Most winters, Jackie and I eat stuffed cabbage at least once (plus a few more times for the leftovers). The way I make it has changed over the decades, moving from something like my mother's version with raisins in the sauce to variations on the one given in George Lang's Cuisine of Hungary, with sauerkraut -- and paprika, natch. But the method has been pretty constant: blanched cabbage leaves wrapped around an ovoid of meat stuffing, often eked out with rice, then braised.
This season I changed gears and made something that appears to be fancier and more complicated but that turns out to be quicker and less trouble to assemble: A whole cabbage (or part of one) taken apart into leaves which are layered with a (riceless) stuffing and formed back into a sphere before cooking. It looks terrific and is great fun to serve. There are oohs and aahs from all quarters when an apparently entire cabbage is sliced into stuffing-layered wedges.
You can adapt your favorite recipe to this technique; I made it twice, the first time braising the re-formed cabbage in sauerkraut in my customary quasi-Hungarian manner, and the second time using stock and aromatic vegetables for a result that was more along French lines (at least compared with the Hungarian version). The first was made with savoy cabbage because that's what I had in the house, but this is a little flimsy and too quick to overcook. So the version I describe here was made with standard green cabbage, which is sturdier.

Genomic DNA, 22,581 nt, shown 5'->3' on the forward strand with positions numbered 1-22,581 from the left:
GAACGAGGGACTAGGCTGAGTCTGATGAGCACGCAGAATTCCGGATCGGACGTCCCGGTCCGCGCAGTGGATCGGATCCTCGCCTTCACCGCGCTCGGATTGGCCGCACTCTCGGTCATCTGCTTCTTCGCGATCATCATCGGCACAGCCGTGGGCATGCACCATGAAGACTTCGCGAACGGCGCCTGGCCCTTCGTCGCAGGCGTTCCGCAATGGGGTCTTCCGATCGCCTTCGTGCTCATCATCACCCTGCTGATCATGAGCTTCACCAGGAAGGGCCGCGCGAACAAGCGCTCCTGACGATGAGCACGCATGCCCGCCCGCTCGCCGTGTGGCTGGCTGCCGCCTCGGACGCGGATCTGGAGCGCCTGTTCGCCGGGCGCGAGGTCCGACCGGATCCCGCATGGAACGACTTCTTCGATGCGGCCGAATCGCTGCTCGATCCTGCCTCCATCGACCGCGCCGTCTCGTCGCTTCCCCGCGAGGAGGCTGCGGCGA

To make the stuffing, I ground a generous pound (18 ounces to be exact, which you don't need to be) of pork butt (shoulder) with 2 ounces of bacon, keeping the meat very cold. To this I added a medium onion and a small clove of garlic, both minced and cooked in a little butter with 2 tablespoons of bacon cut into thin matchsticks, then cooled. I seasoned the stuffing with quite a lot of thyme (less thyme and plenty of parsley, or sage alone would have been other good options), lots of salt and black pepper, 1 teaspoon of sweet Hungarian paprika and five or six juniper berries and two cloves ground in a spice grinder. I bound the mixture with an egg and a handful of breadcrumbs. The best, perhaps the only, way to combine everything thoroughly is with your hand. I made this mixture a day in advance on the theory that the flavors would bloom in the fridge overnight.
I stripped around twenty leaves from a cabbage -- carefully in order to minimize tearing (I didn't need them all, in the end). Note that it is far, far easier to do this from the stem end: cut through the base of the leaf where it is attached to the core, then ease it off the head. The base is sturdy and offers better odds of an intact leaf. Some people blanch the whole head, which makes it easier to take apart, but you probably won't need the whole thing unless you're doubling these quantities, so it is better to keep the remaining part of the head raw.
Simmer the leaves in salted water for three or four minutes, then put them in a bowl of cold water to cool rapidly. Use a knife to thin the thickest parts of the ribs -- these can be unpleasantly fibrous. Drain them in a colander or let them dry on a towel; they don't need to be bone-dry. So far, everything is the same as making regular stuffed cabbage rolls. Except you don't have to make two dozen of them: just a single big one.